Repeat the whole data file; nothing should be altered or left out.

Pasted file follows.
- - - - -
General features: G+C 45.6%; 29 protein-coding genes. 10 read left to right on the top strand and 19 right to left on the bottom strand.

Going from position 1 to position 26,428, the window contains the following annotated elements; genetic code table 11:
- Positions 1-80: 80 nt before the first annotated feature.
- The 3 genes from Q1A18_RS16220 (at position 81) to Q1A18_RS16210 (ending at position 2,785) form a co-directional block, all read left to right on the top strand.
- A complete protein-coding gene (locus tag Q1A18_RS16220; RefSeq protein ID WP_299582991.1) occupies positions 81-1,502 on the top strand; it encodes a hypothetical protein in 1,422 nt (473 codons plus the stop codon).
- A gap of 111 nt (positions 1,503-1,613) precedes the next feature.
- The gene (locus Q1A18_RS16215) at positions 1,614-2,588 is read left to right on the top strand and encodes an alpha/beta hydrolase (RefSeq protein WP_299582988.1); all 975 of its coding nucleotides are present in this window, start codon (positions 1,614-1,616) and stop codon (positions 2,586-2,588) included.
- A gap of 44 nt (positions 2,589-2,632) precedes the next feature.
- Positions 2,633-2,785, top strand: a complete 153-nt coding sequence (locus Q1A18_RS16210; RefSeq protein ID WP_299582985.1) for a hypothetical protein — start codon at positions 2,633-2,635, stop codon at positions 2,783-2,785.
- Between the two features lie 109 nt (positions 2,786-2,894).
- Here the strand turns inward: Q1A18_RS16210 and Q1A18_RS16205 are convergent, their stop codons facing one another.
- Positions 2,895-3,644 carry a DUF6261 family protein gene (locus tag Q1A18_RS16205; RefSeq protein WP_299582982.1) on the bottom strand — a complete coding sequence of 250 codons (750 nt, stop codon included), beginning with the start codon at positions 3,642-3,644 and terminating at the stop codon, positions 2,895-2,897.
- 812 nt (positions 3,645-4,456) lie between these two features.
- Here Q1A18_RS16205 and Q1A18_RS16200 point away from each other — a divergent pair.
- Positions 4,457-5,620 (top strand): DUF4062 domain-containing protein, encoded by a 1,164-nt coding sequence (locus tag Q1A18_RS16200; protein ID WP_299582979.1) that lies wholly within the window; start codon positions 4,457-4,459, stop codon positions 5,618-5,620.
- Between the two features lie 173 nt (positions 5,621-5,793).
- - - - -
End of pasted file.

General features: G+C 45.6%; 29 protein-coding genes. 10 read left to right on the top strand and 19 right to left on the bottom strand.

Going from position 1 to position 26,428, the window contains the following annotated elements; genetic code table 11:
- Positions 1-80: 80 nt before the first annotated feature.
- The 3 genes from Q1A18_RS16220 (at position 81) to Q1A18_RS16210 (ending at position 2,785) form a co-directional block, all read left to right on the top strand.
- A complete protein-coding gene (locus tag Q1A18_RS16220; RefSeq protein ID WP_299582991.1) occupies positions 81-1,502 on the top strand; it encodes a hypothetical protein in 1,422 nt (473 codons plus the stop codon).
- A gap of 111 nt (positions 1,503-1,613) precedes the next feature.
- The gene (locus Q1A18_RS16215) at positions 1,614-2,588 is read left to right on the top strand and encodes an alpha/beta hydrolase (RefSeq protein WP_299582988.1); all 975 of its coding nucleotides are present in this window, start codon (positions 1,614-1,616) and stop codon (positions 2,586-2,588) included.
- A gap of 44 nt (positions 2,589-2,632) precedes the next feature.
- Positions 2,633-2,785, top strand: a complete 153-nt coding sequence (locus Q1A18_RS16210; RefSeq protein ID WP_299582985.1) for a hypothetical protein — start codon at positions 2,633-2,635, stop codon at positions 2,783-2,785.
- Between the two features lie 109 nt (positions 2,786-2,894).
- Here the strand turns inward: Q1A18_RS16210 and Q1A18_RS16205 are convergent, their stop codons facing one another.
- Positions 2,895-3,644 carry a DUF6261 family protein gene (locus tag Q1A18_RS16205; RefSeq protein WP_299582982.1) on the bottom strand — a complete coding sequence of 250 codons (750 nt, stop codon included), beginning with the start codon at positions 3,642-3,644 and terminating at the stop codon, positions 2,895-2,897.
- 812 nt (positions 3,645-4,456) lie between these two features.
- Here Q1A18_RS16205 and Q1A18_RS16200 point away from each other — a divergent pair.
- Positions 4,457-5,620 (top strand): DUF4062 domain-containing protein, encoded by a 1,164-nt coding sequence (locus tag Q1A18_RS16200; protein ID WP_299582979.1) that lies wholly within the window; start codon positions 4,457-4,459, stop codon positions 5,618-5,620.
- Between the two features lie 173 nt (positions 5,621-5,793).